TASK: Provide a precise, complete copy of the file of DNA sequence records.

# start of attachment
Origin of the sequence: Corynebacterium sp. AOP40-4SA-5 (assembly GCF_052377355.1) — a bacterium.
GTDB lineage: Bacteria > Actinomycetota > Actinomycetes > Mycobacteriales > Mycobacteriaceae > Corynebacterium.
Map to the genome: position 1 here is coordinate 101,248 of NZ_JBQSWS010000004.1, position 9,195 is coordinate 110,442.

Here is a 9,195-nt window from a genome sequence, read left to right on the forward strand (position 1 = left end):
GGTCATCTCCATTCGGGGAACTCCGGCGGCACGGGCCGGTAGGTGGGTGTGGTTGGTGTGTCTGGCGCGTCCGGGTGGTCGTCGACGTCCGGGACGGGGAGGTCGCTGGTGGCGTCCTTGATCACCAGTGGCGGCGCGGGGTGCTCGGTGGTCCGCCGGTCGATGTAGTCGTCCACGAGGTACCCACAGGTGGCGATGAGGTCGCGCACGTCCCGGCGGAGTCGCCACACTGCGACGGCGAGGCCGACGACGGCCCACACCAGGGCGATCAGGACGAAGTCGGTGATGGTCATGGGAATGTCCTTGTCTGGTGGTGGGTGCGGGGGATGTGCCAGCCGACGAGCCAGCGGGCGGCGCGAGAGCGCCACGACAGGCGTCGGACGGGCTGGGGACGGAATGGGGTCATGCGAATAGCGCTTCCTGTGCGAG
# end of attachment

Origin of the sequence: Corynebacterium sp. AOP40-4SA-5 (assembly GCF_052377355.1) — a bacterium.
GTDB lineage: Bacteria > Actinomycetota > Actinomycetes > Mycobacteriales > Mycobacteriaceae > Corynebacterium.
Map to the genome: position 1 here is coordinate 101,248 of NZ_JBQSWS010000004.1, position 9,195 is coordinate 110,442.

Here is a 9,195-nt window from a genome sequence, read left to right on the forward strand (position 1 = left end):
GGTCATCTCCATTCGGGGAACTCCGGCGGCACGGGCCGGTAGGTGGGTGTGGTTGGTGTGTCTGGCGCGTCCGGGTGGTCGTCGACGTCCGGGACGGGGAGGTCGCTGGTGGCGTCCTTGATCACCAGTGGCGGCGCGGGGTGCTCGGTGGTCCGCCGGTCGATGTAGTCGTCCACGAGGTACCCACAGGTGGCGATGAGGTCGCGCACGTCCCGGCGGAGTCGCCACACTGCGACGGCGAGGCCGACGACGGCCCACACCAGGGCGATCAGGACGAAGTCGGTGATGGTCATGGGAATGTCCTTGTCTGGTGGTGGGTGCGGGGGATGTGCCAGCCGACGAGCCAGCGGGCGGCGCGAGAGCGCCACGACAGGCGTCGGACGGGCTGGGGACGGAATGGGGTCATGCGAATAGCGCTTCCTGTGCGAG